Nature

Scientists Put Horses in Costumes to Find Out Why Zebras Are Stripy


We know that many of the traits we see in animals are there because they evolved by somehow being useful to the species. But evolution is messy, and the supposed benefits of weird features aren’t always obvious. Take zebra stripes, for example.

 

The stark black and white garb of the three zebra species roaming Africa has been a biological puzzle for decades, with several competing hypotheses. Now researchers have added a new data point – and all it took was playing dress-ups with some horses.

Okay, there was more science than that. But the team’s results showed that the stripes somehow prevent flies from landing – keeping zebras relatively safe from the annoying insect bites.

It’s not a new idea. Scientists have known for years that fewer flies land on zebras. A 2012 study even found that the light and dark stripes together could reflect polarised light in a way that deters flying insects.

We’re still not entirely sure of the exact mechanism, but scientists from the US and the UK have narrowed it down. They have found that flies land on horses over three times as often as they land on zebras, because the stripes apparently confuse the insects and diminish their ability to control their flight.

The team spent several hours observing both horses and zebras to record the number of blood-sucking horse flies (tabanids) buzzing around, approaching, and landing on the animals.

 

Then, to make sure there wasn’t something inherent about zebra scent or movement that changes fly behaviour, they turned to disguises as an attempt to rule out those variables (zebrables, if you will).

To do this, the team dressed horses in coats – solid black, solid white, and black-and-white striped – and recorded fly activity again. They also took videos of both horses and zebras to perform a detailed analysis of what the flies actually do; and to watch the behaviours of both types of animal in response to flies.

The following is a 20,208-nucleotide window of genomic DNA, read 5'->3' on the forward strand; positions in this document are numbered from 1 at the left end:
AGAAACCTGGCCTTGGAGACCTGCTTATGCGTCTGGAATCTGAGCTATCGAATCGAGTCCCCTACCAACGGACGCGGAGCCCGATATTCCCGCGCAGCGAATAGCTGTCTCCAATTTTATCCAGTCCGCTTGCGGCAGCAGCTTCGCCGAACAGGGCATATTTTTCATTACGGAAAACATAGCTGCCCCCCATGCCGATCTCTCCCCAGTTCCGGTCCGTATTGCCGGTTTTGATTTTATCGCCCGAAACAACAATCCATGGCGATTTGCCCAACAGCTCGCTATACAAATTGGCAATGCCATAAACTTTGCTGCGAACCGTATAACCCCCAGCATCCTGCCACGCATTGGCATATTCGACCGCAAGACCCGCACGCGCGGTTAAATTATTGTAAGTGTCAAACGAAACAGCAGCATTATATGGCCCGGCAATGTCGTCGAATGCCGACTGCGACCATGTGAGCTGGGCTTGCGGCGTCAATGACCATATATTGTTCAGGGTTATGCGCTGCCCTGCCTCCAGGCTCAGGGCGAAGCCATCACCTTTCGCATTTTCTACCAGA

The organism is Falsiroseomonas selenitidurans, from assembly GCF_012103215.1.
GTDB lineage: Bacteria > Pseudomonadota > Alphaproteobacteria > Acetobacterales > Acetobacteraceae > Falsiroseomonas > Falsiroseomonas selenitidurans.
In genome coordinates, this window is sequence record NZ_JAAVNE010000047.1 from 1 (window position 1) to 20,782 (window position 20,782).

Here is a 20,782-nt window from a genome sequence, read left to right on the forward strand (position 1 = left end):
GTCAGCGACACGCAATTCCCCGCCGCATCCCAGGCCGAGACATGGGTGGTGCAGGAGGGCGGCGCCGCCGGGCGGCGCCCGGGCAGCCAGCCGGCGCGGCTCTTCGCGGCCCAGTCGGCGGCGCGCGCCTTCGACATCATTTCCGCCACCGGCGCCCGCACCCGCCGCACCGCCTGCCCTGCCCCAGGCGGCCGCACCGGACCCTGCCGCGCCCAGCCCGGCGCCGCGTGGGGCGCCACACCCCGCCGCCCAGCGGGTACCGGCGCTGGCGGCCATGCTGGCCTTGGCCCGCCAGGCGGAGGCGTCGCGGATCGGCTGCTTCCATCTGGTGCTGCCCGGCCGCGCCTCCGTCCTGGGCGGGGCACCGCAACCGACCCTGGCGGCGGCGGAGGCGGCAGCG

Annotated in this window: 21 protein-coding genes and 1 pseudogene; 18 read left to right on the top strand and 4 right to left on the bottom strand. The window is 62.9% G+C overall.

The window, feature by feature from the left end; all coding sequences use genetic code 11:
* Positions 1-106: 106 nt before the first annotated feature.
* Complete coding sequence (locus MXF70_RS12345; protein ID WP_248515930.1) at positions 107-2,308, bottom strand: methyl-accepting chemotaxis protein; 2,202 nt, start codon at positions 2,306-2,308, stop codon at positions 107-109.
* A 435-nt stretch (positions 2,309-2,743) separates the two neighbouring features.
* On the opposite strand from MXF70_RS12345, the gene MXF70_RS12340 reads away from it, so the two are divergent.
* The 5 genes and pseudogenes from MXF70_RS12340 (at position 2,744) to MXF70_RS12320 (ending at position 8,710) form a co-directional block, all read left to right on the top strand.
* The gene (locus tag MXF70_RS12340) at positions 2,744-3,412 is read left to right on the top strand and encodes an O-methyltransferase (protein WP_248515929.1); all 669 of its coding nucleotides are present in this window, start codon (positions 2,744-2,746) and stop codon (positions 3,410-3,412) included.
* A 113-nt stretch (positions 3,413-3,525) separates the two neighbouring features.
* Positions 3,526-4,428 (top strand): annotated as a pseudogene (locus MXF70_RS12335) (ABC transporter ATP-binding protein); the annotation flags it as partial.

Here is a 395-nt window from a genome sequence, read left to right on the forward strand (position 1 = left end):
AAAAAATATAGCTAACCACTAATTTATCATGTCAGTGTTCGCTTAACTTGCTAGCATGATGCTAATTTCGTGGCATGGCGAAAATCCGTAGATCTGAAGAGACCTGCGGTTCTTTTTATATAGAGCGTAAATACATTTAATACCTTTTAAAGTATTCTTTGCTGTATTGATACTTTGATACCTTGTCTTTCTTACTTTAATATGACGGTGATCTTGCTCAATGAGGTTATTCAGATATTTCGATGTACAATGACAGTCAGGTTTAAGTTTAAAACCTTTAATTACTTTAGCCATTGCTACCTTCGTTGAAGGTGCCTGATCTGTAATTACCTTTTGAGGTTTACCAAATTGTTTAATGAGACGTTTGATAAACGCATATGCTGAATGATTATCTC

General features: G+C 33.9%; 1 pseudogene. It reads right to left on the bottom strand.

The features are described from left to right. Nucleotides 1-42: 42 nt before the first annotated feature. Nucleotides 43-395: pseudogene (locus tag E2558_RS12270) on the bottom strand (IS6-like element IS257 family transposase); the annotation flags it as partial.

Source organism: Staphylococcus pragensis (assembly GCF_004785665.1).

They found that flies hang around both animals in roughly equal numbers, and approach zebras just as often as they do horses. But when flying towards a striped coat? That’s when things go a bit haywire.

“We noticed that tabanids approaching zebras failed to decelerate in a controlled fashion towards the end of their flight trajectories whereas they steadily decelerated before landing or touching horse pelage,” the researchers wrote in their paper.

“Flies often simply bumped into zebras but fail to land or fly away.”

 

Interestingly, the flies still landed on the exposed head of the horse wearing the striped coat as often as they did on normal horses – indicating that the coat was having an effect.

And that’s not all. When the flies did succeed in landing, they didn’t stay as long on zebras. The videos recording the animals’ response to flies showed that zebras flick their tails and run away from flies more actively than horses.

Overall, the reduced time spent on zebras meant that the flies didn’t bite or feed on them as much as they did on horses, showing that the stripes do indeed play a role here.

Of course, it’s possible that the stripes perform multiple functions. So far studies appear to have ruled out environmental camouflage, social interaction and thermoregulation, but there’s still a possibility that the stripes confuse predators by producing a sort of ‘dazzle’ effect as a sort of motion camouflage that makes it hard to distinguish individuals in a closely packed herd.

But the evidence here does indicate that one of the benefits conferred by stripes is increased protection against biting flies.

We wonder if that’s the last we’ll hear about it.

The team’s research has been published in the journal PLOS One.

 



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